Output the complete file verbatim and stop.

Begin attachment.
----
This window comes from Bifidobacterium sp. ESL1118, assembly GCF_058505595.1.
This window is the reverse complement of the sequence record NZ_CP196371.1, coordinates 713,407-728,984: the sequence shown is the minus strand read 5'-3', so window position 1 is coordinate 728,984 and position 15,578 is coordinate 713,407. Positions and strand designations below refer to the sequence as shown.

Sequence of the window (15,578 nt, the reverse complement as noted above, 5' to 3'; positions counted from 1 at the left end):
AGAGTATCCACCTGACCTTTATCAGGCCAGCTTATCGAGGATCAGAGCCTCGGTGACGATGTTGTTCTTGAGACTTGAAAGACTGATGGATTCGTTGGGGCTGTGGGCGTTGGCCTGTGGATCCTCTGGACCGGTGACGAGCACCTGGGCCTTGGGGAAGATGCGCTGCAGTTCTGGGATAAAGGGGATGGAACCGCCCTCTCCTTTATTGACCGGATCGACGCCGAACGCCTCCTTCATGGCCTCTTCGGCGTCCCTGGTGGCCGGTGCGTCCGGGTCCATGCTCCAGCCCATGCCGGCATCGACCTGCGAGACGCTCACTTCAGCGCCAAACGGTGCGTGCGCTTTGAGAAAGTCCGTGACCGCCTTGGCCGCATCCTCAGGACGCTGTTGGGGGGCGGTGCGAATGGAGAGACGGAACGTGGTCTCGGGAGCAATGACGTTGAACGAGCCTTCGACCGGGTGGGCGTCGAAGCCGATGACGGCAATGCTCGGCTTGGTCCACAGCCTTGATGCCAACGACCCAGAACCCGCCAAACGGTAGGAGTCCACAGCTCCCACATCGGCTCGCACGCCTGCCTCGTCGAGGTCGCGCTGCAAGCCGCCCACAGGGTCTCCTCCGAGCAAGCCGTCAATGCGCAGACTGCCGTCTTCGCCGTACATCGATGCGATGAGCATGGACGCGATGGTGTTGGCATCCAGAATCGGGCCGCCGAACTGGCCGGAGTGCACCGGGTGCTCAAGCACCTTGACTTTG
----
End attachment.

This window comes from Bifidobacterium sp. ESL1118, assembly GCF_058505595.1.
This window is the reverse complement of the sequence record NZ_CP196371.1, coordinates 713,407-728,984: the sequence shown is the minus strand read 5'-3', so window position 1 is coordinate 728,984 and position 15,578 is coordinate 713,407. Positions and strand designations below refer to the sequence as shown.

Sequence of the window (15,578 nt, the reverse complement as noted above, 5' to 3'; positions counted from 1 at the left end):
AGAGTATCCACCTGACCTTTATCAGGCCAGCTTATCGAGGATCAGAGCCTCGGTGACGATGTTGTTCTTGAGACTTGAAAGACTGATGGATTCGTTGGGGCTGTGGGCGTTGGCCTGTGGATCCTCTGGACCGGTGACGAGCACCTGGGCCTTGGGGAAGATGCGCTGCAGTTCTGGGATAAAGGGGATGGAACCGCCCTCTCCTTTATTGACCGGATCGACGCCGAACGCCTCCTTCATGGCCTCTTCGGCGTCCCTGGTGGCCGGTGCGTCCGGGTCCATGCTCCAGCCCATGCCGGCATCGACCTGCGAGACGCTCACTTCAGCGCCAAACGGTGCGTGCGCTTTGAGAAAGTCCGTGACCGCCTTGGCCGCATCCTCAGGACGCTGTTGGGGGGCGGTGCGAATGGAGAGACGGAACGTGGTCTCGGGAGCAATGACGTTGAACGAGCCTTCGACCGGGTGGGCGTCGAAGCCGATGACGGCAATGCTCGGCTTGGTCCACAGCCTTGATGCCAACGACCCAGAACCCGCCAAACGGTAGGAGTCCACAGCTCCCACATCGGCTCGCACGCCTGCCTCGTCGAGGTCGCGCTGCAAGCCGCCCACAGGGTCTCCTCCGAGCAAGCCGTCAATGCGCAGACTGCCGTCTTCGCCGTACATCGATGCGATGAGCATGGACGCGATGGTGTTGGCATCCAGAATCGGGCCGCCGAACTGGCCGGAGTGCACCGGGTGCTCAAGCACCTTGACTTTG